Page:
Figures published by the Department of Agriculture show that un-wanted horses are being put down at a higher rate as the problem of stray animals is growing across the country.
A total of 2,969 stray animals were seized last year of which 72% were euthanised. In contrast, 2,936 horses were seized in 2011 but only 54% were slaughtered.
Dublin accounts for more than one quarter of all abandoned and stray horses seized by local authorities last year, with the problem particularly acute in a small number of suburbs. A total of 785 animals were seized in the capital last year, though the figure was down by 60 animals compared to 2011.
Limerick, Laois, Cork, and Mayo also recorded high levels of stray horses last year. In contrast fewer than 10 animals were seized in Cavan, Roscommon, Monaghan, and Longford.
No abandoned horses were seized in Offaly in 2012; 59 animals were seized in the county in the previous year.
The vast majority of animals found in most counties are slaughtered, although almost two thirds of the 212 horses found in Cork last year were not killed.
All stray horses seized in Leitrim and Monaghan last year were put down. Cavan and Offaly were the only counties where no animals were slaughtered in 2012.
The Irish Farmers’ Association has been calling on the Government to introduce a scheme to provide financial assistance to horse owners to tackle the growing problem of unwanted horses.
IFA president John Bryan said the problem had been exacerbated by an increasing number of people who found they had horses they could not get slaughtered and which they could no longer afford to keep.
He said many families who bought horses in the boom no longer had the financial means to feed and groom them.
He claimed the problem particularly arose in relation to lower grade horses, many of whom cannot be placed in the food chain.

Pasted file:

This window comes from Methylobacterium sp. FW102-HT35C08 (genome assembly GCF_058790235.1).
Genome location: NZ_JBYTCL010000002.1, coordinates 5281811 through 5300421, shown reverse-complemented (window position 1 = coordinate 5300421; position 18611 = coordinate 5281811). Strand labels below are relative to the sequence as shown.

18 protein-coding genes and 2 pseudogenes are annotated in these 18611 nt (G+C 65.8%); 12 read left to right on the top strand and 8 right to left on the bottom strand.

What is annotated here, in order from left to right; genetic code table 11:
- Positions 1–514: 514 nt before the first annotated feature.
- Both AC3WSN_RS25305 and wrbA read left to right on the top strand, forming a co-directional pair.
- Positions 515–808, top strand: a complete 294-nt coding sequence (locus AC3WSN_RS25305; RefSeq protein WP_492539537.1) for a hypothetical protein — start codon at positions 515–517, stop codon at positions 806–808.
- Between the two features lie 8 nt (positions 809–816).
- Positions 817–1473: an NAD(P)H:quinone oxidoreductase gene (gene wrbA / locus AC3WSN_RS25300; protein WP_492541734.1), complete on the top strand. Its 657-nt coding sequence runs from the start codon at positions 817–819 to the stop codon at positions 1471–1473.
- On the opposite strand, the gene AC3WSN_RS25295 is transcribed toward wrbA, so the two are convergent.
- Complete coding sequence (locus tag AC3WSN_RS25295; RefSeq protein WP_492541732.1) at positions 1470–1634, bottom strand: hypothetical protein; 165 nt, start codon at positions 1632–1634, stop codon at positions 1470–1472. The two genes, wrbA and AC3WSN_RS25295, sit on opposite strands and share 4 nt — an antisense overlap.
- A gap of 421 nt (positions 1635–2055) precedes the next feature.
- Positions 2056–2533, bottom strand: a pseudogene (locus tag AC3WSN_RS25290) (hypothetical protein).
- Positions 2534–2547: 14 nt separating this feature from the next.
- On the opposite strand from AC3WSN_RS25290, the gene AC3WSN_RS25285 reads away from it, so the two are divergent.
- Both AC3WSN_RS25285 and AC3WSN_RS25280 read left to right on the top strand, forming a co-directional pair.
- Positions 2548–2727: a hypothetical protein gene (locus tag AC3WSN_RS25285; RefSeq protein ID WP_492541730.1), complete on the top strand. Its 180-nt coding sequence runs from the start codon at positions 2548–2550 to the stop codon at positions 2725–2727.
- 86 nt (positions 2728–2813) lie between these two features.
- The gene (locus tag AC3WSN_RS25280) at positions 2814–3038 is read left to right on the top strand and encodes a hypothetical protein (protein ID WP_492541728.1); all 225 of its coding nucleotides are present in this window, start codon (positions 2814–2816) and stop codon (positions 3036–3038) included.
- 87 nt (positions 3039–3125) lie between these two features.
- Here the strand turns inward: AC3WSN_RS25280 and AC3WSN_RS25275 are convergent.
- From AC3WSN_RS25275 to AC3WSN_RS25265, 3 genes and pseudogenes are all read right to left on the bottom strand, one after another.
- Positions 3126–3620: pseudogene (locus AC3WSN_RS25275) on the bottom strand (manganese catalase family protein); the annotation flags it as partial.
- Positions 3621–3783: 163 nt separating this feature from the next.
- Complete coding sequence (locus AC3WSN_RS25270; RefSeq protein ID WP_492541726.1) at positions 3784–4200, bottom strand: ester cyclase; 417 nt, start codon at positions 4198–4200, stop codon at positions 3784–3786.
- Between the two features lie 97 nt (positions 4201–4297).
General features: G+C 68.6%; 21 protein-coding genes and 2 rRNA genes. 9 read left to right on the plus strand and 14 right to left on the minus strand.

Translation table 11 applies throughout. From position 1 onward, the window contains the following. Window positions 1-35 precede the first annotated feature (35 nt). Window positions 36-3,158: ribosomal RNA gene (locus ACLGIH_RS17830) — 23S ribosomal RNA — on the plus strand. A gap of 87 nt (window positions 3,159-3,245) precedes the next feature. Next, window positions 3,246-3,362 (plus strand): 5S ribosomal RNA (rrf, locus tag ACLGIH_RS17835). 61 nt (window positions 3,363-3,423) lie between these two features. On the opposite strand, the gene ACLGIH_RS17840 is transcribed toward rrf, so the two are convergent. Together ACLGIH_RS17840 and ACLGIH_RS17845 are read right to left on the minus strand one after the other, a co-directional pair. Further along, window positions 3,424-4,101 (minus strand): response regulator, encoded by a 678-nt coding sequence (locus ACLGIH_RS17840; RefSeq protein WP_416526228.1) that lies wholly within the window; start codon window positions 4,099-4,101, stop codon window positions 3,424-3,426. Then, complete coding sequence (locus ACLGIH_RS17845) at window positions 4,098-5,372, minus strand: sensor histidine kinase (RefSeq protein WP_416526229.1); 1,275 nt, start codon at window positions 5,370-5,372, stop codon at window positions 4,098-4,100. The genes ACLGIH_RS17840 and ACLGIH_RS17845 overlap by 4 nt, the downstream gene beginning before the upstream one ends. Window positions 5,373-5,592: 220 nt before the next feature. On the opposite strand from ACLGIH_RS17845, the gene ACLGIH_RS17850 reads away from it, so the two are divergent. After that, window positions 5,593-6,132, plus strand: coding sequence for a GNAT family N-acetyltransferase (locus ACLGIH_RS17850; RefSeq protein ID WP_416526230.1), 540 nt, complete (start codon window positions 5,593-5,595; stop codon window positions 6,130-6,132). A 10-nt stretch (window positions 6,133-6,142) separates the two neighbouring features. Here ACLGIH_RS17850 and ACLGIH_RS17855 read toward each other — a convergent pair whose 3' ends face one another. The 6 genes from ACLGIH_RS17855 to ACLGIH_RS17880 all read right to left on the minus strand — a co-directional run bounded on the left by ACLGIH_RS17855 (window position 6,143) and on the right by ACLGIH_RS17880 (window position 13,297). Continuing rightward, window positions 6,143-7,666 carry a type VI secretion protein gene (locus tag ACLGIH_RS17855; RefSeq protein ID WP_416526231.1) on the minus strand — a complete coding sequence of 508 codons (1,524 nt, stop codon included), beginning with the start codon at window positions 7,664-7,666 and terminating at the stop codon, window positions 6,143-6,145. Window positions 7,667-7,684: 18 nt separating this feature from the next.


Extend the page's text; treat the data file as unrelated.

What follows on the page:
The IFA has called for a “scrappage scheme” as many horse owners are struggling to fund the average €200 cost of disposing of an animal properly.
The Irish Society for the Prevention of Cruelty to Animals has also acknowledged there has been an increase in the number of abandoned and stray horses around the country as fewer horse owners are paying to have their animals slaughtered.
It estimated there has been a significant decrease in the number of horses slaughtered this year compared to around 24,000 animals slaughtered both privately and by local authorities in 2012.
Animal welfare groups believe the introduction of more stringent regulations on slaughtering combined with the controversy involving the use of horse meat in beef products has contributed to the growing number of surplus horses.
Agriculture Minister Simon Coveney said his department provided funding to local authorities under the Control of Horses Act 1996 to enable them to use their powers for the control and welfare of stray or abandoned horses.
“While efforts are made to re-home horses to responsible new owners, the reality is this is not possible in all cases,” he said,
The minister said the advice of the Farm Animal Welfare Advisor Council, which is composed of farming, equine, and animal welfare bodies, is to “humanely dispose of horses, where no possibility of re-homing or returning to their owner exists”.
Mr Coveney said there are rare occasions where his department’s veterinary inspectors would require a herd owner to dispose of his own animals on animal welfare grounds.
In reply to a parliamentary question from Fianna Fáil TD Dara Calleary, who expressed concern about the practice of killing mares in foal, Mr Coveney said statistics were not available on animals in foal at the time of slaughter.